Nicola here. Every year as Christmas approaches, I try to visit one of my favourite stately homes to see it “dressed” for Christmas. This is an official term, apparently, and involves a lot of decorating which puts my own Christmas tree and lights to shame! (For a start, I don't have four model trumpeters outside my house to welcome visitors!) It hasn’t been possible to keep this visiting tradition going during the pandemic, so this year it was a real treat to be able to go to Beaulieu in the New Forest and enjoy some spectacular decorations that totally put me in the Christmas mood.
Beaulieu is probably best known for its famous Motor Museum and whilst I did pop in to have a look at an Aston Martin or two (there was a James Bond exhibition on) my main interest was in the ruins of the abbey and Beaulieu Palace itself.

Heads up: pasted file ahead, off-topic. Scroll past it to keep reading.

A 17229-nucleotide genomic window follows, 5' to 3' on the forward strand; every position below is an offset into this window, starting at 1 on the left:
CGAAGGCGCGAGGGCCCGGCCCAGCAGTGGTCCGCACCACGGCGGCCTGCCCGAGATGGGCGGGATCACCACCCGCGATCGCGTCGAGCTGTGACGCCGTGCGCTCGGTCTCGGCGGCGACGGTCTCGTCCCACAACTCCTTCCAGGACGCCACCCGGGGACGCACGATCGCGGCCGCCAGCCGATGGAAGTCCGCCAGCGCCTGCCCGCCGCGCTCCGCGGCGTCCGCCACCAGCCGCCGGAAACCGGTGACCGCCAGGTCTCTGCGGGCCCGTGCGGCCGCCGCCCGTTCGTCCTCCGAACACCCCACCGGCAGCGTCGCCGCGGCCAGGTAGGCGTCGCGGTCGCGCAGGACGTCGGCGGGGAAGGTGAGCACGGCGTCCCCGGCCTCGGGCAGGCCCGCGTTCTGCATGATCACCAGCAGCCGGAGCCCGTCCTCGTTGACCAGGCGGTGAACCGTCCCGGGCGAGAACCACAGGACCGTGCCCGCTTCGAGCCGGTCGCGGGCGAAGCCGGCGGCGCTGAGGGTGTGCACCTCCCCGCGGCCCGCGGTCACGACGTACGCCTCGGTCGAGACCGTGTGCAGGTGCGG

There isn’t much left of the abbey, once the largest Cistercian building in England. The ruins are rather atmospheric though. Like so many other monastic buildings, the abbey’s downfall came in 1538 with Henry VIII’s dissolution of the monasteries when it was sold into private hands and much of the stone was taken away and used for other building projects. It’s still possible to see the scale of the whole estate and imagine it surrounded by a 12 foot high wall that stretched for a mile, with the great gatehouse (which still stands) and the river and quay where boats would unload their supplies.